The tool is geared towards technical advisors and similarly skilled staff within Senegalese sub-national government or administrative bodies, as well as civil society, private companies, international organisations and environmental consultancies. The information the site generates is intended to assist with regional adaptation planning, outreach, lobbying, strategic and operational planning, and research.

‘The portal was developed to help decision-makers integrate climate information into agricultural development planning,’ explains Dr Youssouph Sane from the Agence Nationale de l’Aviation Civile et de la Météorologie (ANACIM) in Dakar, Senegal. Sane is also part of AMMA-2050, a collaboration of climate researchers who helped develop the online tool together with various partners in Senegal, France, and the United Kingdom.

We designed it to provide technical information to decision-makers so they can better integrate climate change into local development planning.

The French Institute of Research for Development (IRD) led the portal development, and funding came from the the French Ministry for an Ecological and Solidary Transition as part of the Convention on financial support for climate services.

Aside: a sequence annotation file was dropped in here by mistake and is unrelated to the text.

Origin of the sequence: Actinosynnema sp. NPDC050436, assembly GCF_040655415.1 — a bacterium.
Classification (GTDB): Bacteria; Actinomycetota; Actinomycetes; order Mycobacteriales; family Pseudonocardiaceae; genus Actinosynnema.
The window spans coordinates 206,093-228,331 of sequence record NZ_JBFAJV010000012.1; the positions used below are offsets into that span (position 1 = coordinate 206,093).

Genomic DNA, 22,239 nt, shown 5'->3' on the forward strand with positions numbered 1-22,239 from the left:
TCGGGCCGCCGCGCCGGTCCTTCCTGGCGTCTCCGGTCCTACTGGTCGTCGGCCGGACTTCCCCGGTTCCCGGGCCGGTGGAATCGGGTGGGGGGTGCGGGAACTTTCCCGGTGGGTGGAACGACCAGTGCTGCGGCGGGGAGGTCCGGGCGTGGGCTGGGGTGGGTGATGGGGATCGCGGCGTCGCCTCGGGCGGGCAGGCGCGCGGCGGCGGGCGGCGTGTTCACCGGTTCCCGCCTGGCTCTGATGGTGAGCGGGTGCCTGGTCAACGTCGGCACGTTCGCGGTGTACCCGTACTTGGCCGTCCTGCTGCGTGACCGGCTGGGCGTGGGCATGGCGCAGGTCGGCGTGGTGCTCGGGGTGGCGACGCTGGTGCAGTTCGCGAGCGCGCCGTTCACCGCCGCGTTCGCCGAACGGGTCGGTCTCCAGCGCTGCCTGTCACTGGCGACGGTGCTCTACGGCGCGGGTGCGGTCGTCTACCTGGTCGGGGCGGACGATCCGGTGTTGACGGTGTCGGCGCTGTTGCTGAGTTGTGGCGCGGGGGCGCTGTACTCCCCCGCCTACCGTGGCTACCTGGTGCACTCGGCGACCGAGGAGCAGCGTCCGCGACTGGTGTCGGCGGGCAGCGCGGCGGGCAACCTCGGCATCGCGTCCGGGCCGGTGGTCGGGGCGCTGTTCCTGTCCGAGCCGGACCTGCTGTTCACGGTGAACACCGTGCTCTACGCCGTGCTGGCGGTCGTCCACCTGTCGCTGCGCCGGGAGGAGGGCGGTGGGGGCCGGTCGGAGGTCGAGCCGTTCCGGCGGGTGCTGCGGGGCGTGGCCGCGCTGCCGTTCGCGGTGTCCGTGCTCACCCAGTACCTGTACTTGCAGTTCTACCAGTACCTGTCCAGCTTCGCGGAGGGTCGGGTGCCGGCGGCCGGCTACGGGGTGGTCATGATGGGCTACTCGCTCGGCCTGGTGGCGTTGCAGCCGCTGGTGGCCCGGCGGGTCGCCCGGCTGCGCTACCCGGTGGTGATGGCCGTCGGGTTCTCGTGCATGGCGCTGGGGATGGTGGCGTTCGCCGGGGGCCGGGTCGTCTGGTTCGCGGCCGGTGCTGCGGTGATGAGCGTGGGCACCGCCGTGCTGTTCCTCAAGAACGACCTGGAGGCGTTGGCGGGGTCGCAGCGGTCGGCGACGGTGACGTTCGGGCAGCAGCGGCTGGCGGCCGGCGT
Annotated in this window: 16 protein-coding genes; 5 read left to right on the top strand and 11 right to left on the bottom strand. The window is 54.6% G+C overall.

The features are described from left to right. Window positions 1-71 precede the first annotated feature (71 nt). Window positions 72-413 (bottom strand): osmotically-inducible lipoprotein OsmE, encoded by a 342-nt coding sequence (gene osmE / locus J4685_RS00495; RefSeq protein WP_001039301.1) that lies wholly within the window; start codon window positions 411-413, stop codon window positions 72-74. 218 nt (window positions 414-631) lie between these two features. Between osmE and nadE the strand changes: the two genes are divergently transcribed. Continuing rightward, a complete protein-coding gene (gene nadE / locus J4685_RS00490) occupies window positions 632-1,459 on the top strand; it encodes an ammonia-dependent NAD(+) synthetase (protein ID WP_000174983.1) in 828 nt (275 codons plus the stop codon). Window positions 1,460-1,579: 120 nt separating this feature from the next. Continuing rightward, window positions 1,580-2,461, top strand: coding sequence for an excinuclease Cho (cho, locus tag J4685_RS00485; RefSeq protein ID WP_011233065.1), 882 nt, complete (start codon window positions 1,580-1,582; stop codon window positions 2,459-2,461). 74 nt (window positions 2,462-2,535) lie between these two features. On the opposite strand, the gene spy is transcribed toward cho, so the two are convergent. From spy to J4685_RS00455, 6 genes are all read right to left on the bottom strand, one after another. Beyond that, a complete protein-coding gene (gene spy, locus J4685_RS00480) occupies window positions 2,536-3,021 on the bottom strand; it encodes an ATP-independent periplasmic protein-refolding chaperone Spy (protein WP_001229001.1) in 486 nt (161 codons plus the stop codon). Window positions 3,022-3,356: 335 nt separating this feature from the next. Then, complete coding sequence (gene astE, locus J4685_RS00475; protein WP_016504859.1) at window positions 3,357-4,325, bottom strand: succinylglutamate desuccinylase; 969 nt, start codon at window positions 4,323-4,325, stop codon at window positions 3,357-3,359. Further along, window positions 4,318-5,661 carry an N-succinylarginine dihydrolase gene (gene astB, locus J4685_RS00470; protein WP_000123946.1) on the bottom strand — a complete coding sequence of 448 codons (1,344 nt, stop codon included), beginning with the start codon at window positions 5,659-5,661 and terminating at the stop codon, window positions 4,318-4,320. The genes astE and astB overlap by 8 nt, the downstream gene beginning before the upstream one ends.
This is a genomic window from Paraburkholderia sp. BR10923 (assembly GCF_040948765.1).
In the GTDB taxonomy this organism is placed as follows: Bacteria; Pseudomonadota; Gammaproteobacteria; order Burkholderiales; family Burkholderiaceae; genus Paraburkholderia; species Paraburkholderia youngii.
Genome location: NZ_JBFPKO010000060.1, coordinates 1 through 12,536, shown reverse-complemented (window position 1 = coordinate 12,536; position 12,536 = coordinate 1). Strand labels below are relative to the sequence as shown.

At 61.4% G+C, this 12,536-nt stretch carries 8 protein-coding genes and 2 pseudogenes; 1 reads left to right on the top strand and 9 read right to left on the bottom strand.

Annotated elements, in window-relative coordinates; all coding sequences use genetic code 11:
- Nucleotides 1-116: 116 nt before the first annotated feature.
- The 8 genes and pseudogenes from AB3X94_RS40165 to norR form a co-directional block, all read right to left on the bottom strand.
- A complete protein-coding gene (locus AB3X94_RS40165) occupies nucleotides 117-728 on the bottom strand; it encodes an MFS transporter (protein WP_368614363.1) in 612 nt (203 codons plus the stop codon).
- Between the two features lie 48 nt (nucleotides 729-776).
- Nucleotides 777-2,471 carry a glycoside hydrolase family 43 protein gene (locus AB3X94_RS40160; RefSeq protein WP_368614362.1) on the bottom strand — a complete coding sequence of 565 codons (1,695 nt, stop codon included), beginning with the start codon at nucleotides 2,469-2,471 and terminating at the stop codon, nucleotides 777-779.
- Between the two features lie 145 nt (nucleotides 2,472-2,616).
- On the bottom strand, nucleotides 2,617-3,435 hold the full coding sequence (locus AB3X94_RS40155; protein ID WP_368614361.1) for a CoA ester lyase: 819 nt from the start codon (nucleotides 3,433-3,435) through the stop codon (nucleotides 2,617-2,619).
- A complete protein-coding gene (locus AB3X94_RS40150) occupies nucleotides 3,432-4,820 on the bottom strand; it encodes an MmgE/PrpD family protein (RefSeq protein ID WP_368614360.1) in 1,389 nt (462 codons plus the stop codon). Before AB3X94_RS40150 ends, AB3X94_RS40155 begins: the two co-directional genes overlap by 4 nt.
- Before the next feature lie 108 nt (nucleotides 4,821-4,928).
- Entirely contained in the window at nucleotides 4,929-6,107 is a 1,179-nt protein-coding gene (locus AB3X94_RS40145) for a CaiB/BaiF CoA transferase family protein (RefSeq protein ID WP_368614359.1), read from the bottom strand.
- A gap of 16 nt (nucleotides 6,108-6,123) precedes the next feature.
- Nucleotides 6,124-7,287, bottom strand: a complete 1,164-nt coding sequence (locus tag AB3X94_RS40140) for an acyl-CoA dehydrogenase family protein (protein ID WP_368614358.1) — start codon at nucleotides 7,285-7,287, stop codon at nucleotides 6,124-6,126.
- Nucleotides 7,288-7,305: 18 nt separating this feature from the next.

Next steps

Portal development: The CLIMAP portal is constantly being improved. Currently (Q4, 2020), the team are working on it to add new data (CMIP6 simulations, hydrological simulations) and to have a version hosted by ANACIM in Senegal. Trainings are underway with IT persons in ANACIM.

Training: AMMA-2050 had a roadshow scheduled across five regions in Senegal for the first half of 2020, with train-the-trainer workshops aimed at national and sub-state technical advisers and researchers on how to use the climate information portal.

‘The objective of the training is to share the portal with officials working at national and sub-national levels, and across various government departments, as well as key research institutions, so that they can use this tool to integrate climate information into their agricultural planning,’ explains Emma Visman, a senior knowledge exchange officer at UK Centre for Ecology and Hydrology, the institution coordinating for this Future Climate For Africa-funded project.

However, the training has to be rescheduled in response to the restrictions on movements during the COVID-19 pandemic. Movement between regions within Senegal is currently restricted, while key partners from France, who would be instrumental in running the training, are also not currently able to travel to Senegal.

Since the tool is online, some training may be able to be done remotely, according to Visman, but face-to-face workshops would be more effective. Some departments may also have insufficient internet access to allow for online training. 

AMMA-2050 has an extension to continue its work in Senegal until March 2021 and may be able to reschedule the training to be done after the Senegalese rainy season, from June to October, which is when many of the national meteorological agency staff and agriculture technical experts are tied up with operational matters.

For now, training resources can be found here:

Expanding the CLIMAP portal

The current portal team also have plans to apply for further funding to develop a regional version of CLIMAP that will include more countries. If you are interested in this work please contact Benjamin SULTAN ( and Youssouph SANE (